Do we prevent somebody being hurt by superstition or faith by rejecting and challenging those things? 

Is it mistaken to support organised religion in membership or donations?

If people do good because they are human, not because God prompts them then is it right to risk giving God any credit when they alone own their good?



This book explores some of the errors in the Bible.

We learn that the Tabernacle that was made in the wilderness had 48 frames which were 15 ft high and 2 and three quarters broad with 100 bases made of solid silver which would have weighed 96 lbs each and made up four tons also with 9 pillars of wood and the 300 for the court and the drapes and the pegs and ropes and so on were all placed in four wagons according to Numbers 8:8 which is impossible. Christians say that Numbers only says that four wagons were given not that four were used. But the next verse says that there were more wagons that could have been given for they were available to the priests who would carry the altar and things but it was decided that the priests will do this themselves. Why would the author say that they got four wagons and not mean that was all they had? It is like saying without qualification that ten cars were hired out for a wedding. People would know you mean there were no more cars and no less.

C&C observes that when you audit the figures given in Numbers 1 and 2 regarding the census of the people you learn that this would leave every married couple having at least fifty offspring. Numbers 20 suggests that the whole population of the country to become, Israel, drank water from a rock to satisfy their thirst which was due to drought. The C&C omits to tell us that the livestock had a good drink there too (v11). It is correct to say that there would have been too many people for that to happen. Christians say that only some of the people were thirsty. But that is wrong when they were all in the desert and when the story gives no hint that some were okay.

Luke 23:45 tells us that there was an eclipse over the land when Jesus died at Passover. But this was impossible because of the position of the moon for the Passover was always at a full moon (page 186).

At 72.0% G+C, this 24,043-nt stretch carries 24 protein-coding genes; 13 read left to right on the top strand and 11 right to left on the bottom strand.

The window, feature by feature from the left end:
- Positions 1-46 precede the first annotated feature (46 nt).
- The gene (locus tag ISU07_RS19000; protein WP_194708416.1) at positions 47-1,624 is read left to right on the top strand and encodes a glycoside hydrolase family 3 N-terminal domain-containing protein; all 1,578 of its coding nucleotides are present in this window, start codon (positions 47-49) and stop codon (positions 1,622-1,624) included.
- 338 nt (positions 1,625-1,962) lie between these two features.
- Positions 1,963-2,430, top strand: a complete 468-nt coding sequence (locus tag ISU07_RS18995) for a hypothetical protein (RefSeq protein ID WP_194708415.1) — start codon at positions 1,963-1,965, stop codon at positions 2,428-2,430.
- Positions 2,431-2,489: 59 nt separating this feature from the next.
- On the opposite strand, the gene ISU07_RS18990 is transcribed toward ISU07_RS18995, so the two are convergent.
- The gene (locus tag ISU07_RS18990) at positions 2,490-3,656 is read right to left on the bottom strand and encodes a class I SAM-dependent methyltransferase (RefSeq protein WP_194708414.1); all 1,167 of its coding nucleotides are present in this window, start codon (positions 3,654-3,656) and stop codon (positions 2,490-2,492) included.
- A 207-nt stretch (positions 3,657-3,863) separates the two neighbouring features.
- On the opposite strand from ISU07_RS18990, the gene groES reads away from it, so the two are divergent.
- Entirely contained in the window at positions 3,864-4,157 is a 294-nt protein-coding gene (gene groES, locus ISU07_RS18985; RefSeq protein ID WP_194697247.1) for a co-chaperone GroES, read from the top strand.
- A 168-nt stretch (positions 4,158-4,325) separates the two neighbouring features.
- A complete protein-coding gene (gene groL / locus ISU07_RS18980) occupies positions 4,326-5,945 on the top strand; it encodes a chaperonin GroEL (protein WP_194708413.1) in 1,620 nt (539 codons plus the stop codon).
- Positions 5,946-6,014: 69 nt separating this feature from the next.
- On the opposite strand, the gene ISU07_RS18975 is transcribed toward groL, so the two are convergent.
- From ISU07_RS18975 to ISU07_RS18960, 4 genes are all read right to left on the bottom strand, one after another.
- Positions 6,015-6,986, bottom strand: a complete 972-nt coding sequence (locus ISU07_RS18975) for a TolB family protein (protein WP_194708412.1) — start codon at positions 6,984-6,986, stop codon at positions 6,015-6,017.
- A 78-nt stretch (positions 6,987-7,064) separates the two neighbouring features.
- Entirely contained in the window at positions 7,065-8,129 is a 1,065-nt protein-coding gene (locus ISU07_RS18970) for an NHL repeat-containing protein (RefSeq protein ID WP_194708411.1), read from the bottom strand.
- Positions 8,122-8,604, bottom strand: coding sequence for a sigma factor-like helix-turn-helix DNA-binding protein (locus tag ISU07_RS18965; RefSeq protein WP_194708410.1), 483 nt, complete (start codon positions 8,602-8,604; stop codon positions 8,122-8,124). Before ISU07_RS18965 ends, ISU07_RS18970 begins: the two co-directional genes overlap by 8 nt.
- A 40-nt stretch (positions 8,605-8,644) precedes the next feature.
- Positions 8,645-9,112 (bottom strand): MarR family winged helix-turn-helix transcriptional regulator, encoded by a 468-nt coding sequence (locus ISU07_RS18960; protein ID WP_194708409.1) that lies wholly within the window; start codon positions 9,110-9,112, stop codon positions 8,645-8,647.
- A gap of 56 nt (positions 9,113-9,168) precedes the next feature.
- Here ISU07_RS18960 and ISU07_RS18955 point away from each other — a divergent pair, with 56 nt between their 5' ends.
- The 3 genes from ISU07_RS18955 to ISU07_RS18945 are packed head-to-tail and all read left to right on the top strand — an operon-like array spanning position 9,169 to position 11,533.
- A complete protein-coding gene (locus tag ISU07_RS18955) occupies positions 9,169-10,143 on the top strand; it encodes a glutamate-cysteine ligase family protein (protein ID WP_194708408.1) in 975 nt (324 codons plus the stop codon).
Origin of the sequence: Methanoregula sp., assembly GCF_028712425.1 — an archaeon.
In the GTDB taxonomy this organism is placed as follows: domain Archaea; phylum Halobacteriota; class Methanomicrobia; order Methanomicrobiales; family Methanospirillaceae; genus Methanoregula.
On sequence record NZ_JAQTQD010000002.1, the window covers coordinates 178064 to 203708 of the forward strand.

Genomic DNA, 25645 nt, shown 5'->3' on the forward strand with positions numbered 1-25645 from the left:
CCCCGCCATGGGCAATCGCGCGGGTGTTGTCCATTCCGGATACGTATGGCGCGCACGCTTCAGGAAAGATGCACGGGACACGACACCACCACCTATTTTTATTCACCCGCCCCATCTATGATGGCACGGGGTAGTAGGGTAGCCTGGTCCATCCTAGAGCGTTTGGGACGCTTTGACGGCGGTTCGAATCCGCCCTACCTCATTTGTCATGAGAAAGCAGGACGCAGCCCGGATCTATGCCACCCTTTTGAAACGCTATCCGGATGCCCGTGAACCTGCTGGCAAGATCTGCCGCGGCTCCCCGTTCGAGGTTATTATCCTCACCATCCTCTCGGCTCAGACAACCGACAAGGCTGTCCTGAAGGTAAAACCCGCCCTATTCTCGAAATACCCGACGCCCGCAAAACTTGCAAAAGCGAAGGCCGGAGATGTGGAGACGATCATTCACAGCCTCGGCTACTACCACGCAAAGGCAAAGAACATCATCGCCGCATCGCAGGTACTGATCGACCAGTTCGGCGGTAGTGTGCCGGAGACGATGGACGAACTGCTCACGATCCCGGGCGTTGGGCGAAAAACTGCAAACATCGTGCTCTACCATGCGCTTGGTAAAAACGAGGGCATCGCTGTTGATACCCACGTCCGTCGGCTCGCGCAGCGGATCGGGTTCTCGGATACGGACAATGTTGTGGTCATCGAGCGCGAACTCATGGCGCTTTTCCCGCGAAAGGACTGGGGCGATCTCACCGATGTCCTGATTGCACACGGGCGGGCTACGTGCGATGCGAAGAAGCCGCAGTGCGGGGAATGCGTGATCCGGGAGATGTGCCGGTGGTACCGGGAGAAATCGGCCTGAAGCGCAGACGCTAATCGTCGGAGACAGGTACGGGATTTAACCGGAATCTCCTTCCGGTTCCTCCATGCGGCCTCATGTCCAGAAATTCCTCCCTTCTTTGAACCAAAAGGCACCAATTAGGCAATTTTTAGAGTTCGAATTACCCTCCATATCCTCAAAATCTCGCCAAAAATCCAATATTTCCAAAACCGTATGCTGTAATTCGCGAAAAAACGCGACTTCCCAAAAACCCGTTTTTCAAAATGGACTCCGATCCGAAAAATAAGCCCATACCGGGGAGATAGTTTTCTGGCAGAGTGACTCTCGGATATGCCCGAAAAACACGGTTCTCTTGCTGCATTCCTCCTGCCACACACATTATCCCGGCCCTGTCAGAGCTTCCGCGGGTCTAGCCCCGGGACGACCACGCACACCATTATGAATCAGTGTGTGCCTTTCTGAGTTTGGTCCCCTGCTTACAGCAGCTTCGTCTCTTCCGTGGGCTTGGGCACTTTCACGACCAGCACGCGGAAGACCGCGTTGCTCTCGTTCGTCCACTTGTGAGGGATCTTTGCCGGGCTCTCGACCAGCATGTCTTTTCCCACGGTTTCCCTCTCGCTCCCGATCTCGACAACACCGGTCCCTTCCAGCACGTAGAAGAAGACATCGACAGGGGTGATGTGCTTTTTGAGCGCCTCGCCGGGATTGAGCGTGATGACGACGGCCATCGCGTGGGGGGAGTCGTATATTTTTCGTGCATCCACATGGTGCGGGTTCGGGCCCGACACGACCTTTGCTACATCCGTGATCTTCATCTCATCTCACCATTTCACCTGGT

C&C finds a problem with Matthew and Luke being so very close in many things and having so many parallels and yet one gospel has Jesus curing two madmen on one occasion while the other gospel has him curing only one. If the gospellers research was as good as Christians say, they would have been able to work out how many men there were. You need an extremely strict method of historical research to report a miracle or sign from God for it has to be verified better than a personís murderous guilt because God comes first and especially when you teach that God comes first like these gospellers did. The sloppiness is evidence that at least one of the gospels in question is not inspired by God. He didnít write it.

Other problems are the fact that the allegedly divinely inspired New Testament claims that Moses was the author of the Law and that Psalms that David could not have written were Davidís work and that Luke 19:27 has Jesus saying he would slaughter anybody who did not obey him as king and develop their talents in his service. Bible Christians say that Moses did write the Law for Jesus said it. But the law itself never gives a single hint that Moses wrote it. If Moses wrote it he would not have presented himself in such an unflattering way at times and he would have said he wrote it for he claimed to be the supreme prophet. Evangelicals have evidence against this such as the use of Egyptian words and the vividness and alleged realism of the narrative which really fails to prove anything. They always exalt the evidence they love over the evidence they donít want to see regardless of how strong the hated evidence is. More often than not the evidence they give for most of their claims is not even related to what they are hoping to prove.

Another problem is that the gospels say that Jesus rode a donkey into Jerusalem but Matthew alone has two animals, a donkey and a colt, to make a closer match with Zechariahís prophecy. Had the other gospellers believed Jesus used both they would have said so for the same reason. They all sought to prove that Jesus was fulfilling the prophecy. Given that the Bible says that one witness is not enough we must conclude that there is no evidence that Jesus fulfilled the prophecy as Zechariah stated. For Matthew to be Godís word he would have had to have another gospel to back him up too.

Matthew changes the all that Jesus healed in Mark to many thus reducing its force.

He was backing away from its absurdity to make it less ludicrous.

If these things are not problems as Christians maintain then anything contradictory can be reconciled.

The Christians guess the solutions to the Bible contradictions and problems and they claim that the Bible has no contradiction in it thanks to these solutions. So they make their guesses as much the word of God as they do the Bible! They hold that it is okay for Moses and Elijah to appear to Jesus, Peter, James and John as reported in the Bible spontaneously and they hold that that is what happened. But the accounts never actually say they did not try to summon them like mediums so how do we know they didnít do that? The Christians want to forget that possibility because they want to teach that Jesus and the rest did not disobey the command of God that forbade spiritualism. It is fact we need not conjecture before we can have the right to tell people that the Bible is infallible.